did anyone remember him hitting kapil dev for 30 runs in an over in sharjah in the80's. i think 3 x4 followed by 3x6. also forget about the onelegged history that's reserved for him only. these guys today get injured without even playing so there is no comparison there.

  • Chetan on September 17, 2012, 15:07 GMT

    Greenidge Vs Sehwag is bad comparison for multiple reasons - 1. They played in different era's. Yes Greenidge maintained a higher average over 108 tests but his tests were spread over a longer period, allowing him to recover / rectify any gaps in his batting Vs Sehwag who plays more regularly, allowing bowlers to exploit those gaps. 2. Greenidge played his local games against the likes of Marshall, Garner, Holding .... for him, facing Lillee, Thompson, Imran & Willis would have been at par, most others would have been a step downwards. Sehwag plays Praveen Kumar / Zaheer Khan in his local games & then, has to play Dale Steyn & Morne Morkel in tests...see the difference between practice & tests ? 3. Greenidge played in an era where all cricketers were free - Sehwag plays when showing your bat to an umpire to indicate that you played the ball can have you penalised for dissent, but hitting an opponent with a Cricket bat OR abusing the umpires by snatching the ball from them is OK

  • Kush on September 17, 2012, 12:46 GMT

    People like Greenidge were what made the WI such a legendary team. Even if you factor out Viv Richards, batsmen like Greenidge, Lloyd and Kallicharan were outstanding who could turn a Test match off their own bat - matchwinners !! And then you had very fine batsmen in Gomes and Haynes who could hold their own in such company.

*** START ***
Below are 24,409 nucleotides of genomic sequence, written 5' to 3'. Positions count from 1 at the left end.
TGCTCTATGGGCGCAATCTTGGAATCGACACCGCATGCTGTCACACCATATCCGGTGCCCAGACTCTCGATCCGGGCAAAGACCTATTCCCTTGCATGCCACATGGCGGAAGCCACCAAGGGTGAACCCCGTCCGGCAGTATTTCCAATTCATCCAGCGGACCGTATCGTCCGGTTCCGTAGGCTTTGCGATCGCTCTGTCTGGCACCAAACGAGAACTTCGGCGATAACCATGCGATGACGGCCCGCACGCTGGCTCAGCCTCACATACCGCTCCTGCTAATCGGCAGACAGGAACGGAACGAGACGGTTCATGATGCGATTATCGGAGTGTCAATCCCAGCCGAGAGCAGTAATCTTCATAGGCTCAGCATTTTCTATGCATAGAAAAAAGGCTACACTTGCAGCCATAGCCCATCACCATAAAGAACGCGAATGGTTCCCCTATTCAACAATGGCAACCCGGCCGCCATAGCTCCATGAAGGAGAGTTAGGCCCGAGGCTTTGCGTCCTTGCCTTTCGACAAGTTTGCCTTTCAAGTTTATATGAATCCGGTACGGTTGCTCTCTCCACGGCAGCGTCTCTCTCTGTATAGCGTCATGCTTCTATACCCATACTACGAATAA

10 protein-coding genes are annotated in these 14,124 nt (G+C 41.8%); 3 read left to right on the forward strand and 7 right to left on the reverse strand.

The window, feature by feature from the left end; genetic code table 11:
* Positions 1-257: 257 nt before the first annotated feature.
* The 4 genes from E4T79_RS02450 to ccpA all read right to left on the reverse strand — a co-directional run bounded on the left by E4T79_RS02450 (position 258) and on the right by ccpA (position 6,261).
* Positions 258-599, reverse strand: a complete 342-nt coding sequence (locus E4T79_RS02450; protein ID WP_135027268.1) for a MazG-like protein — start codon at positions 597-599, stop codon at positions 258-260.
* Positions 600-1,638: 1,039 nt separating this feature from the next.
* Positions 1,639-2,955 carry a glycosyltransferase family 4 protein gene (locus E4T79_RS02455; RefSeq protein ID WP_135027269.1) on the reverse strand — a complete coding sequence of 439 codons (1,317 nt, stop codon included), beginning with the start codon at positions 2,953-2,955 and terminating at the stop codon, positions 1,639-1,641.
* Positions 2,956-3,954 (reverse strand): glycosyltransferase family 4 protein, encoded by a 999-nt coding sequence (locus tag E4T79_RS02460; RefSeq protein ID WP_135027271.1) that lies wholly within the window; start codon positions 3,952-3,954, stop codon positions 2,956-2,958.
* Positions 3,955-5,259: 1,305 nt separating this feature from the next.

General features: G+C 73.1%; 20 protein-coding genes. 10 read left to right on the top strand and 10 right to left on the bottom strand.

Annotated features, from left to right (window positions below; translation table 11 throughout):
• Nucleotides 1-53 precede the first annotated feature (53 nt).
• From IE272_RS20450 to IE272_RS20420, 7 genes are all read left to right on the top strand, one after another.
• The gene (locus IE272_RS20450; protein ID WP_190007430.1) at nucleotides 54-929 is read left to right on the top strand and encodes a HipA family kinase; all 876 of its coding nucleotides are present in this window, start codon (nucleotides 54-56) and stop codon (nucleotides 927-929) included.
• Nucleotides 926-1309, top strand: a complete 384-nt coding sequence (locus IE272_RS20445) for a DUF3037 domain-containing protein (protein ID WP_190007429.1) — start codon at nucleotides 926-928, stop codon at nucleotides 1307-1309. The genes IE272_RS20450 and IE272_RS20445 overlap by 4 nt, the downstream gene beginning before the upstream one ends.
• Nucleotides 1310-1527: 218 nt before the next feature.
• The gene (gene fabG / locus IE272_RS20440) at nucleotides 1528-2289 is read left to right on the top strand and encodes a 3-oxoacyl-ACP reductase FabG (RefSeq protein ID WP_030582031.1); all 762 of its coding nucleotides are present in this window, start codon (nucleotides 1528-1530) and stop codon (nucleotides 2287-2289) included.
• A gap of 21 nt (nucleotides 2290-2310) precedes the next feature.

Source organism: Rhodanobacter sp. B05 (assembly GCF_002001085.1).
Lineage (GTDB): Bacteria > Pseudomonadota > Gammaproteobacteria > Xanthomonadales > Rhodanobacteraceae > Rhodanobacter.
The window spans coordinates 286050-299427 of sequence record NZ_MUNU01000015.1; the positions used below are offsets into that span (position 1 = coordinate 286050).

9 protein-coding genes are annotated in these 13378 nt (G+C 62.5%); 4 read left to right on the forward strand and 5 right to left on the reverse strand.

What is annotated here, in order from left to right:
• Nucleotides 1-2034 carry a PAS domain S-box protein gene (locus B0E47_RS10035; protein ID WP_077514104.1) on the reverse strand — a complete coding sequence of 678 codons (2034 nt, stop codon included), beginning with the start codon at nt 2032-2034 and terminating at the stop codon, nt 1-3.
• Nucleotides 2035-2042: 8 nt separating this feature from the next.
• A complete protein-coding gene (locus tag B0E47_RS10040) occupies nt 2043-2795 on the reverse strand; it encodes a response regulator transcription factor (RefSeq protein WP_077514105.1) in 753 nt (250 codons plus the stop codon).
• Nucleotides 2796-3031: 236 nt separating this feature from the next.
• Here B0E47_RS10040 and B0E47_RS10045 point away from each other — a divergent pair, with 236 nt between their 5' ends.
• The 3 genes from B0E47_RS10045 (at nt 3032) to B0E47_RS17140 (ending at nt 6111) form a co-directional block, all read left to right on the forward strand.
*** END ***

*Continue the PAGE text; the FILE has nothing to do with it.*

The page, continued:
• David on September 17, 2012, 12:19 GMT

    I enjoyed this article and found myself agreeing with most of the comments. But I think it's a bit foolish to say that Greenidge was much, much better than someone like Virender Sehwag. Sehwag has gone a little off the boil in the past year, but before then made big runs against terrific bowlers in testing conditions and with the pressure on. Even if batting is easier in the 2000s than 1980s, Sehwag averages 50 to Greenidge's 44. And Greenidge never had to face the likes of Marshall, Garner, Holding, Roberts, Croft, Ambrose etc etc!!

  • Harsh on September 17, 2012, 7:57 GMT

    In the 1980's arguably at times Gordon Greenidge even nosed out Viv Richards.In 1984 he was arguably the best batsman in the world when he scored 2 match-winning double centuries in Engalnd.At his best reminded you of Barry Richards.Amongst the top 10 one day International batsman of all time and arguably amongst the top 6 test match opening batsman of all.He combined solid technique with a penchant for tearing the heart out of bowling attacks.No west Indian batsman arguably ever hit the ball harder.Greenidge literally tore the top of the cricket ball.A certainty in the top 100 cricketers of all and i would place him in the 3rd all time cricket 11 of all time.

  • Dummy4 on September 17, 2012, 5:52 GMT

    Next to the late Conrad Hunte, CG Greenidge is my favorite WI opener. He was your classic professional cricketer who used to take excellent care of his gear and carried himself in similar fashion. He did everything by the proverbial book and seldom veered off course. It was after a day's play against India at Kensington Oval in '83 when he came out to knock up. I was standing nearby and asked if he wanted me to bowl a few at him until his bowler arrived. He replied in the negative and that was that for me. Guess he thought my leggies would put him out of form! He was a savage batsman and superb slip. The square cut and hook were his signature shots. He drove well too.Excellent player of spin. Legend has it then that if he came out to open walking with a limp, bowlers should beware. Greenidge's opening partnerships with fellow Bajan Des Haynes were usually a sight to behold, probably the best of all time.

  • Dummy4 on September 17, 2012, 5:41 GMT

    As a 10 year old I watched his double hundred at Lords to humiliate England; his approach to that innings encapsulated the West Indian attitude towards Test cricket. It was an absolute privilege to be able to see him play in the years that followed.